“Lotteries is the gift that allows organizations such as ours to actually exist. It gives us the momentum and support in the early stages of our development and in our lead up to be able to generate revenue and allows us then to deliver programs to a larger audience,” said Barrie Mowatt, president and founder of the Vancouver International Biennale. The Vancouver Biennale is a two-year event exhibiting 33 major sculpture installations in public spaces around Vancouver, particularly in and around Stanley Park.

Although Mowatt’s organization had a multi-year grant and did receive the funds promised, he spoke to those who were unlucky. “It’s a travesty for those smaller organizations who didn’t have multi-year funding who are dependent on the few dollars they get to operate. For those of us with a larger budget and bigger demands, those multi-year grants were essential since the staffing and programming plans were based on a long-term commitment.”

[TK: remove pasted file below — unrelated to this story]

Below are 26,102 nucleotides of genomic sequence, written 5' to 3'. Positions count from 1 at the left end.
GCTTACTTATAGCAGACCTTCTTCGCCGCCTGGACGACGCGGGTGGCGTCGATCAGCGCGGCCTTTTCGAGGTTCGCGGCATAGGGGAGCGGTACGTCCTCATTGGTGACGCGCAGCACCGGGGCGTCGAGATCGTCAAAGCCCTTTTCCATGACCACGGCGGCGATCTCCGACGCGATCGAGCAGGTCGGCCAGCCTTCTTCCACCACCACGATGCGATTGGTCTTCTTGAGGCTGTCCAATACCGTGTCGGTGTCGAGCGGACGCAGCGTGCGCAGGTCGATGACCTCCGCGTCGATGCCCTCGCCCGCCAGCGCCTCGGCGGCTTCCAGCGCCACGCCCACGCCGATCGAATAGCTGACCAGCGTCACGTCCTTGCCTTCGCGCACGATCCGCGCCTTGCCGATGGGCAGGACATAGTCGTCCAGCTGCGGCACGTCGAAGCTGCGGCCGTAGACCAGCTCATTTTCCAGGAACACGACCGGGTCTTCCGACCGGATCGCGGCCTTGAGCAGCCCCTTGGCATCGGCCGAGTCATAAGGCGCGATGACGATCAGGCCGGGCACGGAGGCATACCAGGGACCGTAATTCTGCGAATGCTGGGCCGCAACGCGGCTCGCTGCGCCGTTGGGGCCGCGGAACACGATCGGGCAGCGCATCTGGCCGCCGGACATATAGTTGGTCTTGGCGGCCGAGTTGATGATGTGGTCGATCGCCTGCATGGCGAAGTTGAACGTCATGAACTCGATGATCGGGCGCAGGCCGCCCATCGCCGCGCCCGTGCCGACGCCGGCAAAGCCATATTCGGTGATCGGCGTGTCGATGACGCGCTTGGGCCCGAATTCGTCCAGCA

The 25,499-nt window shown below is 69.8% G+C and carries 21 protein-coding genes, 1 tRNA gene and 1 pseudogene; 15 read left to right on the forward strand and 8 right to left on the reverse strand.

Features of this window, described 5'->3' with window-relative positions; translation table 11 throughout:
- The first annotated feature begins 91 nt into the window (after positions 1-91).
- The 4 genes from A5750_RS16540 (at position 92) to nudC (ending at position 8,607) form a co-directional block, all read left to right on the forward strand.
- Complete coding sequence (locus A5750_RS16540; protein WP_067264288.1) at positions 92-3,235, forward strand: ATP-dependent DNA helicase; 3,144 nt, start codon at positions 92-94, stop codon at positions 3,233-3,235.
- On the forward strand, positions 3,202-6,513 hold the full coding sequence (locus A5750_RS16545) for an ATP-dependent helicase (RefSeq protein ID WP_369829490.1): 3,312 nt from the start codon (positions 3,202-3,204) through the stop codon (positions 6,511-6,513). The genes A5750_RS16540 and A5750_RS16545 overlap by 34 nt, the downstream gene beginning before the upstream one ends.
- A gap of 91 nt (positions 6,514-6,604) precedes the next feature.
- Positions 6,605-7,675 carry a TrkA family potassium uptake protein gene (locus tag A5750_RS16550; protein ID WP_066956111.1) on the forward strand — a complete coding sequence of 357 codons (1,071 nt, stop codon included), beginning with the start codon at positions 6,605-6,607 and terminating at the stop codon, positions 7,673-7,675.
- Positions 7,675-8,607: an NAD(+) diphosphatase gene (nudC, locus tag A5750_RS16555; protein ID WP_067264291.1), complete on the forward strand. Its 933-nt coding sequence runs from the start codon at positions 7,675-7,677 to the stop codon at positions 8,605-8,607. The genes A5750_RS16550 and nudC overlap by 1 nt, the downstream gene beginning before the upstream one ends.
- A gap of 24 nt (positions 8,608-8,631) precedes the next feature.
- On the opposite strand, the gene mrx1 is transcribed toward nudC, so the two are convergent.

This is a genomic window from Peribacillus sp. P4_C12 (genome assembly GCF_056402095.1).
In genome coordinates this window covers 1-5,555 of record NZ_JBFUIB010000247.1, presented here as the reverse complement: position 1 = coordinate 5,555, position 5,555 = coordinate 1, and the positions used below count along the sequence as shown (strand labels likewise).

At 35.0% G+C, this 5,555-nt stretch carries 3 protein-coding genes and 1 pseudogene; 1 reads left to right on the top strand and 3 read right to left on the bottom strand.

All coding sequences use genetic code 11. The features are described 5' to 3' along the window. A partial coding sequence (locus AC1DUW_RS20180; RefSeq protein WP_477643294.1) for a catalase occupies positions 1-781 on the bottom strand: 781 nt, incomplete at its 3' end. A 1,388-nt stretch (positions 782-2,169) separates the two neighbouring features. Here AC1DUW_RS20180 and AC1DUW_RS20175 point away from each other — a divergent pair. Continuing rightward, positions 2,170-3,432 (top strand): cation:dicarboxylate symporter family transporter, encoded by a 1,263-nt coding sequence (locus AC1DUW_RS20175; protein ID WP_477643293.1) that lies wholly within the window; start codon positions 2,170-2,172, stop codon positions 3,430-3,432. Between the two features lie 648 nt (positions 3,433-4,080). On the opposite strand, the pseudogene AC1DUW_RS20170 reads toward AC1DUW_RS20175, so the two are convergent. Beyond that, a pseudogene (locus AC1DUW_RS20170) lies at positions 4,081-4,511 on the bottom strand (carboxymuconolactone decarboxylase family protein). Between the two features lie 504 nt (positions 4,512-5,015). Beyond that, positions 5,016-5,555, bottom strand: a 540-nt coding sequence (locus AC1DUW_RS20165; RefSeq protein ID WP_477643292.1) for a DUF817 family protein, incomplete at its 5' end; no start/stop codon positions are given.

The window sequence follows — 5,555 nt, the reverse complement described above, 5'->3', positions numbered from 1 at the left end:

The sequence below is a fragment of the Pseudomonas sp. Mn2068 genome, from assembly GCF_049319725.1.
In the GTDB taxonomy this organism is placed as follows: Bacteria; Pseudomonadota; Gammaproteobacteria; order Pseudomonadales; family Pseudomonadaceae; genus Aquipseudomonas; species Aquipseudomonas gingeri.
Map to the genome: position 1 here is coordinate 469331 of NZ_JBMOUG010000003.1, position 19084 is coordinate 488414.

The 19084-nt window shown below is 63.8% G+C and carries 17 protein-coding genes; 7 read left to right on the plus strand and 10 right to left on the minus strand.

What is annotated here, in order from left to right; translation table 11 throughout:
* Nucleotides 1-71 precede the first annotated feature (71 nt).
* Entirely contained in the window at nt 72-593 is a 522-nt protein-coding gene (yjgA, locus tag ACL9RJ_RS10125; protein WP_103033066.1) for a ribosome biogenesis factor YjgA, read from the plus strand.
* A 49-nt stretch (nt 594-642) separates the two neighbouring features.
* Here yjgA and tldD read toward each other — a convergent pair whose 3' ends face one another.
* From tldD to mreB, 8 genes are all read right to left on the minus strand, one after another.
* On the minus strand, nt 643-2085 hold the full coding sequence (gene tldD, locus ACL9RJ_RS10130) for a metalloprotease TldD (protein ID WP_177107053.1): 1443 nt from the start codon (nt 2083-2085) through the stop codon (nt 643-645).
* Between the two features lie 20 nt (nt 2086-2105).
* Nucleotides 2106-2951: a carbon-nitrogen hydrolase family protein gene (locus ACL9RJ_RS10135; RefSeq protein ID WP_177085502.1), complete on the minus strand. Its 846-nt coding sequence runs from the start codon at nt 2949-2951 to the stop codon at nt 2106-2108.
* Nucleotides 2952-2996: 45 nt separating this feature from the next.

There are many arguments to support the arts, both esoteric and economic. On a purely economic level, the arts provide incredible benefit. Firstly, the provincial government itself figures that every dollar spent on arts and culture brings in between $1.05 to $1.35 in tax revenue. According to another report entitled, “Valuing Culture: Measuring and Understanding Canada’s Creative Economy” published by Canadian Heritage and the Conference Board of Canada, the culture sector accounts for 7.4 per cent of Canada’s GDP, with a footprint of $84.6 billion dollars in 2007. In contrast, arts spending from all levels of government totalled $7.9 billion. The arts and cultural sector employs more people than the auto industry in Canada (according to Hill Strategies Research Inc.), and artists typically earn salaries half the size of other Canadians. In addition, in 2002, the value of volunteer time donated to arts and culture was valued at $3.6 billion (says Statistics Canada in the “Satellite Account of Nonprofit Institutions and Volunteering: 1997 to 2004.” So, not only does the arts and culture sector provide incredible economic benefit, but at half the cost of any other industry.